Infrastructure investment growth saw its first rise in October 2018, up 3.7% y/y, and up 0.4 pps from September. This has been underscored in recent intensive announcements for new openings and approvals of mega-projects. The Chinese government’s relatively low public debt, at 47.6% of GDP, has made such investment possible, and sustainable for some time. Both infrastructure investment and tax cuts will generate growth, and the former will give a boost to the economy, even in the short term.
Investment was up 5.9% y/y in 2018, and up 0.5% y/y in real terms, down 1.3 pps and 0.8 pps, respectively, from 2017. But in Q4 investment sped up, and rising 7.5% y/y. The State Council approved a 2019 quota for new local government bond issuances of 1.39 trillion yuan. Moreover, FDI rose 3% in 2018, to $135 billion. The investment boost is necessary, as the slowdown is mainly due to the uncertain global geopolitical environment. We also expect capital allocation efficiency to be enhanced, after the intensive anti-corruption campaign running since 2013.
GDP rose 6.6% y/y in 2018, down 0.2 pps from 2017. Growth rates declined each quarter, falling from 6.8% y/y in Q1 to 6.4% y/y in Q4. Manufacturing is the main reason for growth slowdown, with growth falling from 7% y/y in Q1 to 5.7% y/y in Q4. Fixed asset investment was up 7.2%, down 0.9 pps from 2016. Real estate sales growth cooled dramatically, and exports picked up instead.The RMB has appreciated 8.8% y/y against the dollar since 2017, but has been virtually flat against a basket of major currencies. Producer prices continued last year’s appreciation trend. The ex-factory price of industrial goods rose 6.3% y/y, and PPI rose 8.1% y/y. The main financial indicators experienced major drops.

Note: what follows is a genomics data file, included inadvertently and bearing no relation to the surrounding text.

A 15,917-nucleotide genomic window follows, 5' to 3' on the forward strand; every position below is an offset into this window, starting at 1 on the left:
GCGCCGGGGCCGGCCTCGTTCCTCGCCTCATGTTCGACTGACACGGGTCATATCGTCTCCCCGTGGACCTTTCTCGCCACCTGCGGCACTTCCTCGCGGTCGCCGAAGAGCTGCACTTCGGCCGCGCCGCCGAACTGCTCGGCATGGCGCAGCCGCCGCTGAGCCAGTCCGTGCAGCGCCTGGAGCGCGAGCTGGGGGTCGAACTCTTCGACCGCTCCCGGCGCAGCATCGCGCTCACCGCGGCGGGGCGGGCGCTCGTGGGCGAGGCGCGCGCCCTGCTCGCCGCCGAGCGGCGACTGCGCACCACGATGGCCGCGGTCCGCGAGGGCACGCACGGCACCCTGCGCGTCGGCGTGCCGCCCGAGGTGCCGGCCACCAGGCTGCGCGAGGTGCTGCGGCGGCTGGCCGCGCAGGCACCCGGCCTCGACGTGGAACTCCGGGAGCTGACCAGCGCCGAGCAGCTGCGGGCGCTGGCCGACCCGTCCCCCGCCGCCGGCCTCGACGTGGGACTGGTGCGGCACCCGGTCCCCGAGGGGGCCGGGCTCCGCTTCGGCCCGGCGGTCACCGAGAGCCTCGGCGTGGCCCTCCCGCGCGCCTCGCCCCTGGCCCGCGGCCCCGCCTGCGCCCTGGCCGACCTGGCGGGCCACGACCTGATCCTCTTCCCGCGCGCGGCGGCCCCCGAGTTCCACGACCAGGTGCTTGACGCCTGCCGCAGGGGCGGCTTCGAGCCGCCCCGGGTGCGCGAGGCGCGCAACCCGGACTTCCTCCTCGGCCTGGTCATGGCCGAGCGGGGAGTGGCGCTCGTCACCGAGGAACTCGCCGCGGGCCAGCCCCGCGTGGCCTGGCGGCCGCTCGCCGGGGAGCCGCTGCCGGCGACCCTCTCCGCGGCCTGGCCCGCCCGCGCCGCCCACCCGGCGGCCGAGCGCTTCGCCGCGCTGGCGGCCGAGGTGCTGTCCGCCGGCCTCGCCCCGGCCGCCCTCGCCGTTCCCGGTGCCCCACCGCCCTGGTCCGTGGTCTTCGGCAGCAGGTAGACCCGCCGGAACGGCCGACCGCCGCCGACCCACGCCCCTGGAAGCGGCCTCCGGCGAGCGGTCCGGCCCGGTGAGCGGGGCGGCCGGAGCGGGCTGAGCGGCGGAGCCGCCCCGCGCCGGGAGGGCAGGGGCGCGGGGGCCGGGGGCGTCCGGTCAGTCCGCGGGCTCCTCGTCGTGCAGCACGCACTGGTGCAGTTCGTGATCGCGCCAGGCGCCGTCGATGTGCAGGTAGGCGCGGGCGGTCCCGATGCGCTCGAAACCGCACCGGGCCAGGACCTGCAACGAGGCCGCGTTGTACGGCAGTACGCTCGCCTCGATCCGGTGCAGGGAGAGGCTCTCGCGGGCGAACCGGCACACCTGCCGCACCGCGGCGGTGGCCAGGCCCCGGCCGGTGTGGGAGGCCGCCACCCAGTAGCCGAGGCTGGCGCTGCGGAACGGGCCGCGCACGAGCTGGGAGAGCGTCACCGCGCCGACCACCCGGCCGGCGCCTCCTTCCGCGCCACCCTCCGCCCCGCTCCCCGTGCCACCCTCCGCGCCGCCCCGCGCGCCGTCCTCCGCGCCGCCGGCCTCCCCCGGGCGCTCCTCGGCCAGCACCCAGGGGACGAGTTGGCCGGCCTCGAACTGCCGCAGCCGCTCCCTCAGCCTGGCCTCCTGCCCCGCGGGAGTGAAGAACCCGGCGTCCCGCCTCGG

Exports were up 7.1% y/y in 2018, down 3.7 pps from 2017. Imports rose 12.9% y/y, down 5.8 pps. Exports and imports slowed at yearend. We believe trade war might be a main factor, though net exports comprise a small share of Chinese GDP. Auto sales have been plunging since June, marking the first annual negative growth in three decades. Though peer analysts blame the 2018 elimination of the auto sale tax rebate, we blame economic slowdown, a crowding out from the housing boom and regulation of consumer loan shadow banking. But we also view auto sales decline as a short-term phenomenon.
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